Amazon's New Year's Resolution

“Return that gift before you get it.” Leave it to Amazon.com to “solve” our gift-receiving woes! The mega online mail-order giant reportedly has come up with a solution to those gifts from “Aunt Mildred” you’ve never known what to do with—from “The Stallion Stable Music Box” that must have been a beauty on the computer screen but turned out to be a White Elephant under the Christmas tree, to “The Thread and Bobbin Sewing Kit” that, truth be known, will never see the light of day. “These gifts sent via some warehouse many miles away are not only unwanted, but also a multimillion-dollar headache: They have to be repacked, labeled, dropped off and shipped back to Amazon’s Island of Misfit Toys.” After which a new present will have to be “packed, labeled, and shipped again. Efficient, the process is not” (South Bend Tribune 12-28-2010).

So Amazon has “quietly patented” a way whereby you can return your gifts before you even get them. This new option,  apparently planned in time for next Christmas, will allow you to designate individuals who consistently send you what you don’t want or need—so that if they order another gift for you through Amazon it will be “vetted before anything ships.” I.e., you’ll have the option to “convert” the gift to one of your liking. The patent says: “The user may specify such a rule because the user believes that this potential sender has different tastes than the user” (Ibid).

You can imagine the uproar from the etiquette crowd! Anna Post, the great-great-granddaughter of the proper-manners queen, Emily Post, warns of a major backlash, and hopes Amazon abandons the notion: “This idea totally misses the spirit of gift giving. The point of gift giving is to allow someone else to go through that action of buying something for us. Otherwise, giving a gift just becomes another one of the world’s transactions” (Ibid). Well put, Miss Post.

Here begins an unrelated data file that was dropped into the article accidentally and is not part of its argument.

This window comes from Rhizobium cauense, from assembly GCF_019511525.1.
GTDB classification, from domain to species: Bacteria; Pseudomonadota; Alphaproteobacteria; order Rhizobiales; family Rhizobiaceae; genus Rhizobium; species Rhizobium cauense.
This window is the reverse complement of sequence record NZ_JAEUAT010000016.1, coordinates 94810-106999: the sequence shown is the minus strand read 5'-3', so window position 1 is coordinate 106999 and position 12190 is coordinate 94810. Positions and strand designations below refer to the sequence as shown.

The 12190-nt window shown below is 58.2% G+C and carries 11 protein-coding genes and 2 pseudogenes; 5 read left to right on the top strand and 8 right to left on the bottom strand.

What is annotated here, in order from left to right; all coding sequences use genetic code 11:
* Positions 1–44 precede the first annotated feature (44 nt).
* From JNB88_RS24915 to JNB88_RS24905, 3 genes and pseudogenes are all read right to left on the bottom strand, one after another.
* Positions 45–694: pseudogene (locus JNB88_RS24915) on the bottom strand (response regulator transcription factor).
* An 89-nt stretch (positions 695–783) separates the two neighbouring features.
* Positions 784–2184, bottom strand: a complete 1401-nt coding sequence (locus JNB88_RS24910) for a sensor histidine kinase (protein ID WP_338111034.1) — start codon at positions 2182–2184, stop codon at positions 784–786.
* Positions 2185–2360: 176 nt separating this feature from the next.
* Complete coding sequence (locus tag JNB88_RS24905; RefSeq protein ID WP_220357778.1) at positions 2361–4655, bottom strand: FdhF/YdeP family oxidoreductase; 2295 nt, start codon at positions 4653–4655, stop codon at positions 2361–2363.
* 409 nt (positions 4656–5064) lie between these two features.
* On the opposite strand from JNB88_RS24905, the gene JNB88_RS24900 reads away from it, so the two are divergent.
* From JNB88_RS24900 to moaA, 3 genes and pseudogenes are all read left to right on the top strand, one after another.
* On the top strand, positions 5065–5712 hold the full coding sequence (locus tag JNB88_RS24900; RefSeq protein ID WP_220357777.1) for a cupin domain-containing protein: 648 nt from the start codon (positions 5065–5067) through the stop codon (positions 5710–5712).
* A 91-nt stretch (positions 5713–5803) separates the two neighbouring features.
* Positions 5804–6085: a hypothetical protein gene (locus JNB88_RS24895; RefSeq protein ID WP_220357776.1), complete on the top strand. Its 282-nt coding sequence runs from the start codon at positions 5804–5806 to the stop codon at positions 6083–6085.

“Just another one of the world’s transactions.” Which, of course, can’t be said for the Gift Heaven gave Earth long, long ago, can it? That Gift first borne on a barnyard trough . . . and eventually spiked to a Roman cross. Return the Gift to the Giver? And yet the small print of this intergalactic struggle still called “the great controversy” includes an opt-out proviso— a provision acted upon, sadly enough, time and again: “He came to His own, and His own did not receive Him” (John 1:11). I.e., they turned down the Gift.

On this New Year Sabbath we gather at the foot of the cross, at the feet of the Gift. Because it surely dawns upon our collective consciousness that in the words of F. F. Bruce, “the total adequacy of Christ” is our truest vision in the year before us, and our only hope in the life that is left.“ But God forbid [this New Year] that I should boast except in the cross of our Lord Jesus Christ, by whom the world has been crucified to me, and I to the world” (Galatians 6:14).  

Since mine eyes have gazed on Jesus
I’ve lost sight of all beside
So enchained my spirit’s vision
Gazing on the Crucified.
—Oswald Chambers  

 

Comments

What a powerful analogy you wove. It struck me that not only did they reject the gift, but like today's society, want to dictate to God what type of gift would be acceptable and how they would like it delivered.

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